The state should require that tenure decisions are based on evidence of teacher effectiveness.
Commendably, Florida has discontinued its policy of automatic tenure. The state now bases the leap in professional standing from probationary to nonprobationary status on evidence of classroom effectiveness.
To be awarded an annual contract (nonprobationary status), a probationary teacher must not have received any of the following evaluation ratings: two consecutive annual performance evaluation ratings of unsatisfactory, two annual performance evaluation ratings of unsatisfactory within a three-year period, or three consecutive annual performance evaluation ratings of needs improvement or a combination of needs improvement and unsatisfactory. Further, a district is prohibited from renewing an annual contract if a nonprobationary teacher receives any of the above evaluation ratings.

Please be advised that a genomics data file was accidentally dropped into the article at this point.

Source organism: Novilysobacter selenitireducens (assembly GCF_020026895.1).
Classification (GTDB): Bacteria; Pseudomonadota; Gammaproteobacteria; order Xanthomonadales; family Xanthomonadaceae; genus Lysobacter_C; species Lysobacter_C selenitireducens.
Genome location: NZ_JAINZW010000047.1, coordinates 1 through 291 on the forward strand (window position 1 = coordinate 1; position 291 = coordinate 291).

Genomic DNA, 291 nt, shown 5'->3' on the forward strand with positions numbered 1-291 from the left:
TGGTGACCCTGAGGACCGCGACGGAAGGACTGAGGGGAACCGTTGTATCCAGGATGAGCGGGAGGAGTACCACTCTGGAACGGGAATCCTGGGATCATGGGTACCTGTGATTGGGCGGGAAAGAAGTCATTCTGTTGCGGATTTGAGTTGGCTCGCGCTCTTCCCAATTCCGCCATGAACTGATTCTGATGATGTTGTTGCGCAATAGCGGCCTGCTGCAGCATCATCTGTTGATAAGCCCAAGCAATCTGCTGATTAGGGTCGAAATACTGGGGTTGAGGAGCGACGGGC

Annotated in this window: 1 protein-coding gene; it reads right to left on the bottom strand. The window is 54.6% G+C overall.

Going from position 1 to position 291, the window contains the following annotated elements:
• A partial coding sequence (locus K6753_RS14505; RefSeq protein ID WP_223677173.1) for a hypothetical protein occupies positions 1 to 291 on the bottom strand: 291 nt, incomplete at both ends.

Because Florida's teacher evaluation ratings are centered primarily on evidence of student learning (see Goal 3-B), basing tenure decisions on these evaluation ratings ensures that classroom effectiveness is appropriately considered.
Further, because all teachers are awarded an annual contract regardless of probationary status, Florida has essentially eliminated tenure.
Florida recognized the factual accuracy of this analysis.